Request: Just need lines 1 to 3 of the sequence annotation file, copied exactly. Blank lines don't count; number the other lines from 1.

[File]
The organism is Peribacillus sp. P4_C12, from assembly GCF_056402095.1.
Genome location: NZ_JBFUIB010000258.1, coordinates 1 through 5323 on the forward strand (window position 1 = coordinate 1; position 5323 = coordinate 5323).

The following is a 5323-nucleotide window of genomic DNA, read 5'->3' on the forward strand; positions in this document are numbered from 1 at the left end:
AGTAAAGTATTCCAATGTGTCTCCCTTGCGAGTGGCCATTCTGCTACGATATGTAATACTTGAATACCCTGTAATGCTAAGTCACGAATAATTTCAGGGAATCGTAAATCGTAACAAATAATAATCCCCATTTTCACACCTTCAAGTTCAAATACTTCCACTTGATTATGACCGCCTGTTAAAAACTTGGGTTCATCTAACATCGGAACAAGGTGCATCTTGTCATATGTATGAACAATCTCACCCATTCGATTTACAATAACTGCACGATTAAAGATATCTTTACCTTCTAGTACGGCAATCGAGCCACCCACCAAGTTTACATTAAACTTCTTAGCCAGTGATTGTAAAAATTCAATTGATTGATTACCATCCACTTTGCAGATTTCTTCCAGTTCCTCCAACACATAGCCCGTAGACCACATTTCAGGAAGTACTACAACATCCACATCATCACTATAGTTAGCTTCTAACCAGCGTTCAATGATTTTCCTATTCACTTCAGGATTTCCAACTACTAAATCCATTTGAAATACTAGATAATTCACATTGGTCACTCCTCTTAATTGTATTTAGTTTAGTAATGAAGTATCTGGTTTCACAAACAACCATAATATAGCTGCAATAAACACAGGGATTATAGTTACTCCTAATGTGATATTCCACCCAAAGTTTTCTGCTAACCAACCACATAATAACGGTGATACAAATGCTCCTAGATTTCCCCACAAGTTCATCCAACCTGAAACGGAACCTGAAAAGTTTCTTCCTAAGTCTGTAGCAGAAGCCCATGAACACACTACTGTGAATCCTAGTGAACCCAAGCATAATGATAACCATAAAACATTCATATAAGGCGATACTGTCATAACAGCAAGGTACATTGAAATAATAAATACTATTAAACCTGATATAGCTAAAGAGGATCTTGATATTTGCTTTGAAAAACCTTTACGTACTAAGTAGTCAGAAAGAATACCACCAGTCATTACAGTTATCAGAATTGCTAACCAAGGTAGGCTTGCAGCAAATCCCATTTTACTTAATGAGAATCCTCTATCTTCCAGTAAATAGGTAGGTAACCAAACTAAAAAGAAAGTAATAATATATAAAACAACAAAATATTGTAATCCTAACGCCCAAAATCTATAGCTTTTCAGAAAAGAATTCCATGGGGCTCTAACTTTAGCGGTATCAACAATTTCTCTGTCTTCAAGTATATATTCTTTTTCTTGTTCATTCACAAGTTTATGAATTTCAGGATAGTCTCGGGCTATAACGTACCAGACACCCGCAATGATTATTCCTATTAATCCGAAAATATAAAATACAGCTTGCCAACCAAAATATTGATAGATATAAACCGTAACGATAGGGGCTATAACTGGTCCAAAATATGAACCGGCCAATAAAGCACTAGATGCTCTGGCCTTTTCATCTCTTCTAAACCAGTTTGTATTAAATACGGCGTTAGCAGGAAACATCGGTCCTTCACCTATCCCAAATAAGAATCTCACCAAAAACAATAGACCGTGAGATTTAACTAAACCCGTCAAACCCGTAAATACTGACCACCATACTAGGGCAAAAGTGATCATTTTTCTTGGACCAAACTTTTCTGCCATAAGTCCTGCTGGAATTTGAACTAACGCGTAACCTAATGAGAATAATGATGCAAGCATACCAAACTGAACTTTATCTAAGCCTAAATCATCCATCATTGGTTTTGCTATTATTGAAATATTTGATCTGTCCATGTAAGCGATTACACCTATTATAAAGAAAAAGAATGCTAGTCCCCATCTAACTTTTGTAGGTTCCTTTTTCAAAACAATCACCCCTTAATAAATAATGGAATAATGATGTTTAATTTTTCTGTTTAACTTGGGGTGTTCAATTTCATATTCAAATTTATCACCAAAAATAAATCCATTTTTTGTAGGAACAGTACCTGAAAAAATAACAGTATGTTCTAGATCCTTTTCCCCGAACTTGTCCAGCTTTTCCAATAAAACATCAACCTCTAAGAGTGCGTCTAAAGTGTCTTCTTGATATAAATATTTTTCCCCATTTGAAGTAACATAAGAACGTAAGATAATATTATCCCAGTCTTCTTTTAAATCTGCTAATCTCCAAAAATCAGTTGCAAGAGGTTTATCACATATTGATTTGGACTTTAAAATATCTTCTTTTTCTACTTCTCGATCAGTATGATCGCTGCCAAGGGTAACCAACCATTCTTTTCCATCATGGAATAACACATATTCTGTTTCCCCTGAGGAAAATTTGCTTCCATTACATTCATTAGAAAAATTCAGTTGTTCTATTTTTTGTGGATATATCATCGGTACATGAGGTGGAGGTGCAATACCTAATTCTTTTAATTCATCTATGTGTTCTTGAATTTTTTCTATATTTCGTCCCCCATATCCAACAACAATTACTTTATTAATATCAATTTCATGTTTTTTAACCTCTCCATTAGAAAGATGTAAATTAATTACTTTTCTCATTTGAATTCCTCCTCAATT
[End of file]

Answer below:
The organism is Peribacillus sp. P4_C12, from assembly GCF_056402095.1.
Genome location: NZ_JBFUIB010000258.1, coordinates 1 through 5323 on the forward strand (window position 1 = coordinate 1; position 5323 = coordinate 5323).

The following is a 5323-nucleotide window of genomic DNA, read 5'->3' on the forward strand; positions in this document are numbered from 1 at the left end: